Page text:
Imagine. You are a 70-year-old lady pauper, begging off her daily supplies in neighborhoods that are generous. You sit on the edge of a sidewalk. Looking randomly up, you wish for the blanket that such an old man could easily afford. You look away and start cursing the poor man under your breath. A tourist comes jogging in front of you, she doesn't hear you when you ask for money. You are worried when the "Others" would come and collect the "Pauper tax" of the street. You follow her with your loathing though craving stares. Looking around, you see a young man through a piece of litter at the garbage collector. "That's what you get from having a job!" you think with satisfaction. "If he knows how much I make in a day...", you think as you try to make an unfortunate face at another passer-by. Imagine. You are a terrorist. You got captured. A youthful reporter approaches you as you are being herded to court. "What made you choose that terrifying inhumane lane of life?" he asks, he can't help remembering the scene he saw on the morning of his first day on the job. "Poor people only get poorer; I had to make someone else pay!





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This article has 12 comments. Post your own now!

Eden H. said...
Sept. 1, 2010 at 4:18 pm
woah. cool. interesting. woah.
 
Eden H. replied...
Sept. 1, 2010 at 4:18 pm
and woah again
 
TravelerInWaiting This work has been published in the Teen Ink monthly print magazine. said...
Jul. 9, 2010 at 7:45 pm
I really love the descriptions in your piece and how everything is interconnected. Great job!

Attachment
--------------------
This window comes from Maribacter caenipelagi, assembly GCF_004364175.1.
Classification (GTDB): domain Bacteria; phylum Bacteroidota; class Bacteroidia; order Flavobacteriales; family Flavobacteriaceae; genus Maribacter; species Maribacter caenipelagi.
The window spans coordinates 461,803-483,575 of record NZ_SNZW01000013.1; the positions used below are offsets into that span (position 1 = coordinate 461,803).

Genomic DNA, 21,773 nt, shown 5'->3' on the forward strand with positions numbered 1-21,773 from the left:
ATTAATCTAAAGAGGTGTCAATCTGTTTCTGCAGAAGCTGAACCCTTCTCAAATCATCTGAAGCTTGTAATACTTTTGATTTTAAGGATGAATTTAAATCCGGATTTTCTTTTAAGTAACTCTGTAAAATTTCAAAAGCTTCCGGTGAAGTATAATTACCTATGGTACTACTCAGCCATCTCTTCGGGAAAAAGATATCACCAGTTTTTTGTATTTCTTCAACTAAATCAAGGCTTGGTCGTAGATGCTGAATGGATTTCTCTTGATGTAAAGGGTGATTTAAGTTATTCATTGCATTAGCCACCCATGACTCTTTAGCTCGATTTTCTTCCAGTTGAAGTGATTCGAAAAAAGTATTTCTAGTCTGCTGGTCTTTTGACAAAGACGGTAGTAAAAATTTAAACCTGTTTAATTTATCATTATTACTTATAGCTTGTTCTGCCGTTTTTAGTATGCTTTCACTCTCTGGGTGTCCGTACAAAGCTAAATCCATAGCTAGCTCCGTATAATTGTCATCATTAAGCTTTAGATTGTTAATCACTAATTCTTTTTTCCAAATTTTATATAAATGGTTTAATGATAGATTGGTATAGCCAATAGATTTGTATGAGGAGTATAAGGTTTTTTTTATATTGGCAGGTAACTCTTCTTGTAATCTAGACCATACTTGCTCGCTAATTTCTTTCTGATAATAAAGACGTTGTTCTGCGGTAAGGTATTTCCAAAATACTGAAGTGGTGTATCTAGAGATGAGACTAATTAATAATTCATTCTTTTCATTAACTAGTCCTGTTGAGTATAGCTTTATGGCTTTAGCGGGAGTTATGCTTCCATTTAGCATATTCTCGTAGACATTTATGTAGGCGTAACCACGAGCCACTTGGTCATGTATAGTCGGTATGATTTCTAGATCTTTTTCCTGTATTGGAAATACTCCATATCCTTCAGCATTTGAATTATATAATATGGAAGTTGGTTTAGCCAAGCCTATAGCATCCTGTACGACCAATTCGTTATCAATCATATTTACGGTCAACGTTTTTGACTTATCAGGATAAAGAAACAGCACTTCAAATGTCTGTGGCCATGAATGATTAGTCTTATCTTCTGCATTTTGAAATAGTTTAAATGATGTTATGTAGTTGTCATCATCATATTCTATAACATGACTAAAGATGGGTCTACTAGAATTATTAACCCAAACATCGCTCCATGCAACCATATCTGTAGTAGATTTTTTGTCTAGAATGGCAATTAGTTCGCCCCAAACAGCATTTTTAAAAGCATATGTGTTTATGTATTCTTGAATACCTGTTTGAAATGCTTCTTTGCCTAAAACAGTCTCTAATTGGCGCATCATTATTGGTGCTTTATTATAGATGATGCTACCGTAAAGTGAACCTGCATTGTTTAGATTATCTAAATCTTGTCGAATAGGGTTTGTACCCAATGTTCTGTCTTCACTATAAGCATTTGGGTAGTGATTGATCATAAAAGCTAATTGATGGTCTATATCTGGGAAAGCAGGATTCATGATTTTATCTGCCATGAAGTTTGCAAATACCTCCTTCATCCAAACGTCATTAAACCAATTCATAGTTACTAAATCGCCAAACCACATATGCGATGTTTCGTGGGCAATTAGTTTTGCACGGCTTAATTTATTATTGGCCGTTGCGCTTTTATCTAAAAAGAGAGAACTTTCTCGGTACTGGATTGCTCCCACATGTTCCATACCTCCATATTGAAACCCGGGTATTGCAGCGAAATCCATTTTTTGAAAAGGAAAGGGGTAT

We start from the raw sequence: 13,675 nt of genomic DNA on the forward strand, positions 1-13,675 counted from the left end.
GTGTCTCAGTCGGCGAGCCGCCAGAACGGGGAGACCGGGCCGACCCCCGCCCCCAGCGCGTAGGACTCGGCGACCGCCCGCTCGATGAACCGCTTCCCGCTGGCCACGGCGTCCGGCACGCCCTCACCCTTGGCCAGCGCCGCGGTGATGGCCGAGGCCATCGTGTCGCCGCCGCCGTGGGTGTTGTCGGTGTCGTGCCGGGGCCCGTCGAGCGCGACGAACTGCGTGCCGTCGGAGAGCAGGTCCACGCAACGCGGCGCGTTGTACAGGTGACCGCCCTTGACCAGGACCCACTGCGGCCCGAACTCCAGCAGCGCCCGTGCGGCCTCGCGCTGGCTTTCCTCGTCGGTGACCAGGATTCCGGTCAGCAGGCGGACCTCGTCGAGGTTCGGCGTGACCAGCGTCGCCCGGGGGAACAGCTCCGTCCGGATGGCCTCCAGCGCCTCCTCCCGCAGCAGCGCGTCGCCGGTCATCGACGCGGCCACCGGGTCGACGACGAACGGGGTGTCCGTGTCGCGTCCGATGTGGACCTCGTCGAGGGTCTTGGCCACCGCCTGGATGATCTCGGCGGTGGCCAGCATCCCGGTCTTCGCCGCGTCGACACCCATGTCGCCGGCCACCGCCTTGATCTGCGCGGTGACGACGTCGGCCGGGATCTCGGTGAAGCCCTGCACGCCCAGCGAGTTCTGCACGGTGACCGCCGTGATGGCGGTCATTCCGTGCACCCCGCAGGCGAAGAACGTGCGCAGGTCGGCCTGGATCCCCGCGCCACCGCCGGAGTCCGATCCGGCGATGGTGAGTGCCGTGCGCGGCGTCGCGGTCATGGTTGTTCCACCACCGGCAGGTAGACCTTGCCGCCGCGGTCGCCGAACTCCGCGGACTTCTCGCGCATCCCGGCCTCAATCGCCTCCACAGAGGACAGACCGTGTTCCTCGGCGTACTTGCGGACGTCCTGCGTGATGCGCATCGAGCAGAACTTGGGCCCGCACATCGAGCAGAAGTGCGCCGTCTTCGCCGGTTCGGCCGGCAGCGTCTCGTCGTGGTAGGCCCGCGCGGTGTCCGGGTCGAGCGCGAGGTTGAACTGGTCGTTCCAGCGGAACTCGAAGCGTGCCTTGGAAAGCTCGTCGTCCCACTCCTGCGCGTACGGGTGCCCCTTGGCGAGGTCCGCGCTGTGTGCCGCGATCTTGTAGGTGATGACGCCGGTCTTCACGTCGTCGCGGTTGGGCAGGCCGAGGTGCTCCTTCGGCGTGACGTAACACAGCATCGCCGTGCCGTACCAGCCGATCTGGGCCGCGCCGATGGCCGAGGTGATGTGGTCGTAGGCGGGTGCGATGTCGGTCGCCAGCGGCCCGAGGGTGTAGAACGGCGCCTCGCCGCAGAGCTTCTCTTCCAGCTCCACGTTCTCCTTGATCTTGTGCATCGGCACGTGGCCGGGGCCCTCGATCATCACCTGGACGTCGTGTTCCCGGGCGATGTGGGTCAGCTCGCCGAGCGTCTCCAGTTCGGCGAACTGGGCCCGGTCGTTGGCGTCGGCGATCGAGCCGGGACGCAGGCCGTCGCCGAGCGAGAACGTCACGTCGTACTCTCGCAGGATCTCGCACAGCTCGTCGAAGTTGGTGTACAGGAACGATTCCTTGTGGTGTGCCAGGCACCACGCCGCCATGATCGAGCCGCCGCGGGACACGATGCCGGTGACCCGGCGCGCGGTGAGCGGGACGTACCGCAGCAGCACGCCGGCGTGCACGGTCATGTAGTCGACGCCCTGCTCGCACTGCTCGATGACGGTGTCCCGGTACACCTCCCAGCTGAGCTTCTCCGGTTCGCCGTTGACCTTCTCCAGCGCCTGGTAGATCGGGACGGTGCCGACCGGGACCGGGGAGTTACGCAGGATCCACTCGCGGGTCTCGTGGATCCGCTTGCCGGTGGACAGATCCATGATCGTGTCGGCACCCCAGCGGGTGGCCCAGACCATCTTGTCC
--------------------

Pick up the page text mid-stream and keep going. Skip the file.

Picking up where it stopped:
sullenya replied...
Jul. 10, 2010 at 8:47 am
thank you ^^
 
mirette replied...
Jul. 10, 2010 at 8:48 am
Thanks, I'm glad I caught the air of it.
 
Fayrouz This work has been published in the Teen Ink monthly print magazine. said...
Dec. 27, 2009 at 12:57 pm
Very good description of Egypt. That is exactly what I see when I went there.
 
amal f. said...
Sept. 1, 2008 at 4:00 pm
congratulations this article reveiles a talented auther
 
Adel G. said...
Aug. 21, 2008 at 12:40 am
Merrit, has certainly the eye of a sharp observer and the mind of a wise analyser. Disecting a group of synchronus, ordinary daily life scenes from the various human prespectives in a short sonata of harmonious everyday people thoughts. So down to earth, but exalted, simple but captivating. English is flawless, expressions are expansvie. Style not yet mature, but sure this will come with time. I am impressed with the young talent - it happens that I know the age of the young writer. Keep on and... (more »)
 
Emad Guirguis said...
Aug. 19, 2008 at 5:51 pm
This is very expressive, very eloquent and full of values. I can see a very talented future artist behind this article.
 
Marie S. said...
Aug. 16, 2008 at 4:25 pm
My comment ::: I couldn't say anything except that's very touchable story ,and evryone he has to think about it before ,he's complaining ,and I vote to the writer as she's very meanfull and touchable.....
 
Dad said...
Aug. 15, 2008 at 9:56 am
This is a very good article, full of depth and simplicity. It caught me in its air.
Indeed, someone must pay, but I believe we must all pay in a way, because our bad relationships and behaviours between people, even unintentionally, can create a disaster. That's the reason why we must pay even for the small mistakes.
 
old friend said...
Aug. 15, 2008 at 2:19 am
wild free imagination with a deep sense of social justice,strong ability to paint pictures with wards that are very simple yet it becomes so vivid in your mind. Mirette has strong family values and soft tender spirit that loved.well done Mirette